I have always encouraged parents to start talking to their kids about money immediately. The sooner those conversations begin, the easier it will be for you to help shape your children’s money habits and beliefs. My father waited until I was 13, which may seem fairly young, but even then he still had to help me overcome some money beliefs that held me back. Because I tend to be analytical and like having a plan or a roadmap, I also understand why some parents have a hard time just jumping into these conversations too.
While most money conversations are explaining the things you want your kids to emulate as you do them, you may still feel a bit lost. In those situations, I often find it’s because your own financial literacy and confidence is low. Some parents want to wait until they feel better prepared, but I firmly believe you can learn to be financially literate together, although there is one step you should complete prior to starting these conversations with your kids.
It’s important that you take some time to review how you think about money and what you want to teach. Most importantly, you need to make sure those two are in alignment. Your kids will notice if they are not.
Be absolutely honest with yourself when answering these questions. The “right” answer is obvious, but you’re not being graded and no one else is going to see your answers. Be truthful with how money makes you feel and act. Do not feel ashamed if you discover that your money habits and beliefs need some work. That is okay and common. Most adults do have money hang-ups. Now you know what they are, so you can work on changing them. Everyone benefits from you doing this.
If you view money through fearful eyes, how do you want to see it instead? What would you need to do to make that change? Layout the changes you need to make to shift your money mindset and habits and start implementing.
As critical as this step is, I also don’t think you should wait until you have “fixed” your money habits and beliefs. You can still talk to your kids about money and share with them how you’re changing your habits and beliefs too.
The beginning of a conversation is always the hardest, right? We want to ease into it and make it seem natural, so no one is uncomfortable. You may have a few awkward silences and the occasional “ummm” but once you find your rhythm, these money talks with your kids become second nature. I’ve put together some ideas to help you start these conversations and make them fun. Soon money conversations will be a normal part of your every day routine, just as it is my home.
This is a must. First, it always good to have the family working towards a common goal together. Additionally, you teach your kids to give money purpose and have a better answer than “no, we can’t afford it” when they want something. Involve your children as much as possible. Ideally, they should help determine what the family save goal should be (or at least give them a few choices to choose from) and understand how much money needs to be saved. You can keep a running tally to keep it front and center for the kids.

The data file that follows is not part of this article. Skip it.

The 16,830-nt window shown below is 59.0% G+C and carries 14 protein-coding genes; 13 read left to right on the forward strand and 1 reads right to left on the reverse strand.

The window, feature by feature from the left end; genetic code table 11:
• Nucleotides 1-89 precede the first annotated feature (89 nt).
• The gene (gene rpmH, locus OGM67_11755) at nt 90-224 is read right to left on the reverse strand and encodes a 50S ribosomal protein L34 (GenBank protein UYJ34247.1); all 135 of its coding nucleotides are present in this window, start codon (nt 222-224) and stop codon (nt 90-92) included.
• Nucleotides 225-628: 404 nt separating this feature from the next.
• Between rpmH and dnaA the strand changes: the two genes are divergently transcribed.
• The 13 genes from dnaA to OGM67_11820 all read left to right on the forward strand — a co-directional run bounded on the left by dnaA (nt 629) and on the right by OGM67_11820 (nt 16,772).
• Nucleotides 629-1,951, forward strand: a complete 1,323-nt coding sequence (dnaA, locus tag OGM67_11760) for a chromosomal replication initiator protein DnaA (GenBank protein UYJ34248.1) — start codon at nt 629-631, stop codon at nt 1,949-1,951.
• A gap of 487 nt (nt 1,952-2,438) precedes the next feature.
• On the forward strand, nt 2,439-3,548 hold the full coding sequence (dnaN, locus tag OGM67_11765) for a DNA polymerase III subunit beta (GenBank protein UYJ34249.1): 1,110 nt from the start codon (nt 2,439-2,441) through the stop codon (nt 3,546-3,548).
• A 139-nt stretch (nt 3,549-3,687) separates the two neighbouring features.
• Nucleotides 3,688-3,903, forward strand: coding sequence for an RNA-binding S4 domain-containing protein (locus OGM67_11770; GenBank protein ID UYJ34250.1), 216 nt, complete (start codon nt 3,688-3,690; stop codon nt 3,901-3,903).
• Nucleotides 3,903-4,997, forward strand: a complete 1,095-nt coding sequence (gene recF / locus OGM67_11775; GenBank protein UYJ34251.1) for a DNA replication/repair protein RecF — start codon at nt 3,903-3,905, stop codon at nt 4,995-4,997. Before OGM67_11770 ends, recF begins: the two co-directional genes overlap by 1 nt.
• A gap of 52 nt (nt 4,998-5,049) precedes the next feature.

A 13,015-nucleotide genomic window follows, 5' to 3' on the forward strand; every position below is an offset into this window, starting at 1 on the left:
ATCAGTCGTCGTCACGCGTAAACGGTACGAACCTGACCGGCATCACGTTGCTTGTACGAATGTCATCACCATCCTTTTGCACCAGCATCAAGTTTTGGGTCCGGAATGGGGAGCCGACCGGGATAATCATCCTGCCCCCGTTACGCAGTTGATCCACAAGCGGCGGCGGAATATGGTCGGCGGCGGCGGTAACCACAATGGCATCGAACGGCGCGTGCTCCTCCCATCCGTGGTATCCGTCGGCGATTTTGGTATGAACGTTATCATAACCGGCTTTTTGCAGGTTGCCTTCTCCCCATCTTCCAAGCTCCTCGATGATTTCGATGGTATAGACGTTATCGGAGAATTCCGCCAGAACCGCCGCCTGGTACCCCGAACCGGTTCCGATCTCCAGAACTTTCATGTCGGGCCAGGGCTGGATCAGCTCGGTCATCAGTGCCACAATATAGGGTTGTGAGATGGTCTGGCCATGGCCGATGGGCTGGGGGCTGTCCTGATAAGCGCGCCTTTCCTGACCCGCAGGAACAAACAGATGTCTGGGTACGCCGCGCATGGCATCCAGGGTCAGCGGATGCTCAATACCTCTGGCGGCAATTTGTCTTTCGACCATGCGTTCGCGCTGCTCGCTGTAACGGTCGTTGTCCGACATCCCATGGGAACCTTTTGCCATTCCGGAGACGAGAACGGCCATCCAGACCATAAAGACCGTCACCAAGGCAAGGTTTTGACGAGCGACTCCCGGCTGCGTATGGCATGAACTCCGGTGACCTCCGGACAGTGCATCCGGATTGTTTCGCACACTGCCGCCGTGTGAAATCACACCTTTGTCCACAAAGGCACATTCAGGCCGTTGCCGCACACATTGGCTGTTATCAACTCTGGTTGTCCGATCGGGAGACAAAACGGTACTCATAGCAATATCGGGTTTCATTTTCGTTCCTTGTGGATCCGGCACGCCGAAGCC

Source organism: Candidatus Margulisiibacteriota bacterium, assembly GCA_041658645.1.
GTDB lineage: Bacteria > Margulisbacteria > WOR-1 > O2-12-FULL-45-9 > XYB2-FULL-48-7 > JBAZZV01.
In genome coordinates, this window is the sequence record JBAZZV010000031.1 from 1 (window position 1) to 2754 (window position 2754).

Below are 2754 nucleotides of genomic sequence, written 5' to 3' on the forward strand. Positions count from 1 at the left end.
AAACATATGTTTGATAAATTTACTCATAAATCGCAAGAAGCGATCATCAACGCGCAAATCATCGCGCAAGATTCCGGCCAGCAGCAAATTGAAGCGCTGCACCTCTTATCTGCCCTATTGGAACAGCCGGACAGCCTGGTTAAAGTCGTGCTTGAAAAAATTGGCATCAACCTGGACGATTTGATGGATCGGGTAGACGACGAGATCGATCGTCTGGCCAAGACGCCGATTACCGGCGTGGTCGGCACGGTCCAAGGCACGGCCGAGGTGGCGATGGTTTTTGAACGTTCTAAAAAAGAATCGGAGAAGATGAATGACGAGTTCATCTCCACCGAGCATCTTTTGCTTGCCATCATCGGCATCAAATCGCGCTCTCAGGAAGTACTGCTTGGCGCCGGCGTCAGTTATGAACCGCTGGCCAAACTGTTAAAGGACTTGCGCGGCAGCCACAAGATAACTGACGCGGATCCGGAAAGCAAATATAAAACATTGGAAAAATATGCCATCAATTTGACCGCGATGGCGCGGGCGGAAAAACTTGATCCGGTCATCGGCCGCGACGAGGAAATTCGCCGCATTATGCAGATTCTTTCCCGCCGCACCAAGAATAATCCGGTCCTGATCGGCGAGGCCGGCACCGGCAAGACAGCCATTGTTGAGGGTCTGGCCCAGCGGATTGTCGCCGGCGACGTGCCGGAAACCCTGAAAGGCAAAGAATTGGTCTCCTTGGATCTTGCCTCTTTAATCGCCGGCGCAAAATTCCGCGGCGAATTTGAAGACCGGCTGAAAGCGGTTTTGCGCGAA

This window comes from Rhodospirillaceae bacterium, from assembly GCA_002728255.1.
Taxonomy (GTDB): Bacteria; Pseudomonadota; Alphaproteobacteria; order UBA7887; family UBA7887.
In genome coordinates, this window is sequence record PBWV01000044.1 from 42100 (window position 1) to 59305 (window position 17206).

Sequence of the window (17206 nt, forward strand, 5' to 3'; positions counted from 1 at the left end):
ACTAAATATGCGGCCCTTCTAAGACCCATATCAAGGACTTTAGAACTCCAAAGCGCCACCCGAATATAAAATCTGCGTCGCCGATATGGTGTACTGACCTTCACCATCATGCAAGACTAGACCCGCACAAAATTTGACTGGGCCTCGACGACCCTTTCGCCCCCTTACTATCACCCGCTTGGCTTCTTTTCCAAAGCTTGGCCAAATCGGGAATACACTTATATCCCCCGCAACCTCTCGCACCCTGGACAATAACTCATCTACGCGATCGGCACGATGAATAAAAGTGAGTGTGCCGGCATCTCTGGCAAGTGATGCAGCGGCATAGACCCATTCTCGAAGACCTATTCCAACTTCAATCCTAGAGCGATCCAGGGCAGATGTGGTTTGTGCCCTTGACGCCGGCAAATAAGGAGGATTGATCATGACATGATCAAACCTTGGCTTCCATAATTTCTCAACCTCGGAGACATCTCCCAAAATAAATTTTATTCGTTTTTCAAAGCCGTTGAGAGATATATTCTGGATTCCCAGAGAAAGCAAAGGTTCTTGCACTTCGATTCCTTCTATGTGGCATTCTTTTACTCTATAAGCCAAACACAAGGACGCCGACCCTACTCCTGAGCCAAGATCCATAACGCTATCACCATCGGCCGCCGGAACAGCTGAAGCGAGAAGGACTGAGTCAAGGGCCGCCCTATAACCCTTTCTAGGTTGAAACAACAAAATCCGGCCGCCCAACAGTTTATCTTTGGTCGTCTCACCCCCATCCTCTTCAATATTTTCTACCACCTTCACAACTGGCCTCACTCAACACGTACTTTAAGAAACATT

One of the many great things about having a family goal is that it shows your kids that you are being purposeful with your money. We love to travel so our family save goal is typically a family vacation. And what we enjoy the most is experiencing new cultures and activities, so when we travel our top priority is to try new things. So we invest our money in tours and exploring, rather than the most expensive room at our hotel. We don’t hide this from Lauren and Taylor. They know we spend our money on what we value and save on the things that mean less to us. They also know because we love big trips, like our Disney Cruise, that we are also willing to save for two years too to make vacation dreams come true.
Young or old, kids always want things. I don’t want my girls to feel bad because they want something, because that is normal and they shouldn’t feel ashamed by their wants. What I do want is for them to understand where “wants” fit within their priorities. Kids are very visual by nature so have them create vision boards of the things they want to save, spend and share.
Revisit the board often to talk about their goals. Their goals may change throughout the year, which is again normal. This gives you the opportunity to help them refine what they truly want because goals will always continue to evolve. While you don’t want to be overly wishy washy with your goals (be forewarned with younger kids they do tend to change their mind frequently) but goals are not etched in stone. If a goal no longer motivates you, it is very hard to save for something you don’t wait, nor does it prevent mindless spending. It’s important your goals truly represent what you want.
Bonus Tip: These vision boards and discussions also help Mom and Dad know what matters to their kids too. So when they do get those dreaded “I wants” you are armed with both the family goal and their personal goals to use as a counter balance. Now your children have something to weigh their wants against.
The reason I wrote The Heavy Purse and The Lemonade Stand was to help parents start the money conversation with their kids. I knew so many parents didn’t know where to begin and a bedtime story was a fun way to start the conversation. It’s non-threatening and it makes it easier for your kids to get excited about setting their own save, spend and share goals when they see their favorite book characters do it joyfully.
If you click on The Lemonade Stand cover below, you will be able to take a sneak peek at the book. And don’t forget, you can save $3 off The Lemonade Stand with the coupon code TOUR3114 through July 31, 2014.
How did you start the conversation with your kids?